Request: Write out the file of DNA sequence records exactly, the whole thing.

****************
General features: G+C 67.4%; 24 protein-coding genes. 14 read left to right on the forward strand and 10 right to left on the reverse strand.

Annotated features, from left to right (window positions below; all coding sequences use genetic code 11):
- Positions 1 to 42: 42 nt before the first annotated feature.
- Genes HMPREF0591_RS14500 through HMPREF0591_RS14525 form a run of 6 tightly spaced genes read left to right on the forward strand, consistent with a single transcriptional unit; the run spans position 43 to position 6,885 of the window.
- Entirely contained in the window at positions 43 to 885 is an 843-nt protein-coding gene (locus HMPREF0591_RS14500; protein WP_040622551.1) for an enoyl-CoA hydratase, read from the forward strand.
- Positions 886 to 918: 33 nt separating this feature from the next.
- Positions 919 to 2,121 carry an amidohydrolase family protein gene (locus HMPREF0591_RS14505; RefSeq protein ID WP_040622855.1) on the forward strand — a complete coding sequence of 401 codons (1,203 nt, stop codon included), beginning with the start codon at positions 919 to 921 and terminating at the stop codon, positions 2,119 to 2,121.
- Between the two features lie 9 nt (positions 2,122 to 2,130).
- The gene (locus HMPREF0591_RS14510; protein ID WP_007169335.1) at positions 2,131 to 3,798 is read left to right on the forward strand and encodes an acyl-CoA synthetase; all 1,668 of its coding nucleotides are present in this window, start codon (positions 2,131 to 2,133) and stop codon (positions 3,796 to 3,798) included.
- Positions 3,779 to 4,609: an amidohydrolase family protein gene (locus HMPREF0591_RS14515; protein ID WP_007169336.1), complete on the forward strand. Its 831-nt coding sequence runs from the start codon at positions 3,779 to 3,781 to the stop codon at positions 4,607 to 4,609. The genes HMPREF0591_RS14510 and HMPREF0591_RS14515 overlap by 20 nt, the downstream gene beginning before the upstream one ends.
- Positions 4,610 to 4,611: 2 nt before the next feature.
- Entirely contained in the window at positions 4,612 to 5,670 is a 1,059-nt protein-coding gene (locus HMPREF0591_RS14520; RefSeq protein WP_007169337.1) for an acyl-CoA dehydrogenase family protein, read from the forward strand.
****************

General features: G+C 67.4%; 24 protein-coding genes. 14 read left to right on the forward strand and 10 right to left on the reverse strand.

Annotated features, from left to right (window positions below; all coding sequences use genetic code 11):
- Positions 1 to 42: 42 nt before the first annotated feature.
- Genes HMPREF0591_RS14500 through HMPREF0591_RS14525 form a run of 6 tightly spaced genes read left to right on the forward strand, consistent with a single transcriptional unit; the run spans position 43 to position 6,885 of the window.
- Entirely contained in the window at positions 43 to 885 is an 843-nt protein-coding gene (locus HMPREF0591_RS14500; protein WP_040622551.1) for an enoyl-CoA hydratase, read from the forward strand.
- Positions 886 to 918: 33 nt separating this feature from the next.
- Positions 919 to 2,121 carry an amidohydrolase family protein gene (locus HMPREF0591_RS14505; RefSeq protein ID WP_040622855.1) on the forward strand — a complete coding sequence of 401 codons (1,203 nt, stop codon included), beginning with the start codon at positions 919 to 921 and terminating at the stop codon, positions 2,119 to 2,121.
- Between the two features lie 9 nt (positions 2,122 to 2,130).
- The gene (locus HMPREF0591_RS14510; protein ID WP_007169335.1) at positions 2,131 to 3,798 is read left to right on the forward strand and encodes an acyl-CoA synthetase; all 1,668 of its coding nucleotides are present in this window, start codon (positions 2,131 to 2,133) and stop codon (positions 3,796 to 3,798) included.
- Positions 3,779 to 4,609: an amidohydrolase family protein gene (locus HMPREF0591_RS14515; protein ID WP_007169336.1), complete on the forward strand. Its 831-nt coding sequence runs from the start codon at positions 3,779 to 3,781 to the stop codon at positions 4,607 to 4,609. The genes HMPREF0591_RS14510 and HMPREF0591_RS14515 overlap by 20 nt, the downstream gene beginning before the upstream one ends.
- Positions 4,610 to 4,611: 2 nt before the next feature.
- Entirely contained in the window at positions 4,612 to 5,670 is a 1,059-nt protein-coding gene (locus HMPREF0591_RS14520; RefSeq protein WP_007169337.1) for an acyl-CoA dehydrogenase family protein, read from the forward strand.